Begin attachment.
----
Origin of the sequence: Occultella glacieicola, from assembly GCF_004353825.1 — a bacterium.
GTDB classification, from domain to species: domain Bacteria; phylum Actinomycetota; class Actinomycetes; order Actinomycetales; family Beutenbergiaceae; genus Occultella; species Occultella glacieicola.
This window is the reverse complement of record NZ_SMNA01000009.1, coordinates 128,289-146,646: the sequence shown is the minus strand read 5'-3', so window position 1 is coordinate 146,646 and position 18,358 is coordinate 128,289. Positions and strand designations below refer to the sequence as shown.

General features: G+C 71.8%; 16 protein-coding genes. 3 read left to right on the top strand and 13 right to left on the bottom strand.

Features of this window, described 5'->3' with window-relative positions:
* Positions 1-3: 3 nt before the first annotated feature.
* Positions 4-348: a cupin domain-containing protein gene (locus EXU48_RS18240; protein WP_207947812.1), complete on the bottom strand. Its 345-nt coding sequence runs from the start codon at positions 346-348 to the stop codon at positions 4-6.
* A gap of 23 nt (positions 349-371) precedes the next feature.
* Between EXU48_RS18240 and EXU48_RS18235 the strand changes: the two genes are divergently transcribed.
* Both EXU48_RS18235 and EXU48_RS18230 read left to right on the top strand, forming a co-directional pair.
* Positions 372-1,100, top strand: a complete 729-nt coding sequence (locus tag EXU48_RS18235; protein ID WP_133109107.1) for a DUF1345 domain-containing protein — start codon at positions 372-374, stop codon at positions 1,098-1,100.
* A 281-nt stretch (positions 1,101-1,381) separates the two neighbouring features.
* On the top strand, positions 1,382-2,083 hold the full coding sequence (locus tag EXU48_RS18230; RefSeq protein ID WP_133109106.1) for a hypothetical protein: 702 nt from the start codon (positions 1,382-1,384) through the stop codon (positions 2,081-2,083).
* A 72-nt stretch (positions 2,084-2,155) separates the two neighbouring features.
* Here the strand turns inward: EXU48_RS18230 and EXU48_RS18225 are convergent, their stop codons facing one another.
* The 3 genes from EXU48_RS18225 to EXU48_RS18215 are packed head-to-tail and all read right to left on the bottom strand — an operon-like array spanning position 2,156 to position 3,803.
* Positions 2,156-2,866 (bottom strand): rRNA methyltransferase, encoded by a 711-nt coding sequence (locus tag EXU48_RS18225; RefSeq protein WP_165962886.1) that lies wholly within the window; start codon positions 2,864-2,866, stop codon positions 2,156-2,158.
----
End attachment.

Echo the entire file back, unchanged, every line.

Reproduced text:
Origin of the sequence: Occultella glacieicola, from assembly GCF_004353825.1 — a bacterium.
GTDB classification, from domain to species: domain Bacteria; phylum Actinomycetota; class Actinomycetes; order Actinomycetales; family Beutenbergiaceae; genus Occultella; species Occultella glacieicola.
This window is the reverse complement of record NZ_SMNA01000009.1, coordinates 128,289-146,646: the sequence shown is the minus strand read 5'-3', so window position 1 is coordinate 146,646 and position 18,358 is coordinate 128,289. Positions and strand designations below refer to the sequence as shown.

General features: G+C 71.8%; 16 protein-coding genes. 3 read left to right on the top strand and 13 right to left on the bottom strand.

Features of this window, described 5'->3' with window-relative positions:
* Positions 1-3: 3 nt before the first annotated feature.
* Positions 4-348: a cupin domain-containing protein gene (locus EXU48_RS18240; protein WP_207947812.1), complete on the bottom strand. Its 345-nt coding sequence runs from the start codon at positions 346-348 to the stop codon at positions 4-6.
* A gap of 23 nt (positions 349-371) precedes the next feature.
* Between EXU48_RS18240 and EXU48_RS18235 the strand changes: the two genes are divergently transcribed.
* Both EXU48_RS18235 and EXU48_RS18230 read left to right on the top strand, forming a co-directional pair.
* Positions 372-1,100, top strand: a complete 729-nt coding sequence (locus tag EXU48_RS18235; protein ID WP_133109107.1) for a DUF1345 domain-containing protein — start codon at positions 372-374, stop codon at positions 1,098-1,100.
* A 281-nt stretch (positions 1,101-1,381) separates the two neighbouring features.
* On the top strand, positions 1,382-2,083 hold the full coding sequence (locus tag EXU48_RS18230; RefSeq protein ID WP_133109106.1) for a hypothetical protein: 702 nt from the start codon (positions 1,382-1,384) through the stop codon (positions 2,081-2,083).
* A 72-nt stretch (positions 2,084-2,155) separates the two neighbouring features.
* Here the strand turns inward: EXU48_RS18230 and EXU48_RS18225 are convergent, their stop codons facing one another.
* The 3 genes from EXU48_RS18225 to EXU48_RS18215 are packed head-to-tail and all read right to left on the bottom strand — an operon-like array spanning position 2,156 to position 3,803.
* Positions 2,156-2,866 (bottom strand): rRNA methyltransferase, encoded by a 711-nt coding sequence (locus tag EXU48_RS18225; RefSeq protein WP_165962886.1) that lies wholly within the window; start codon positions 2,864-2,866, stop codon positions 2,156-2,158.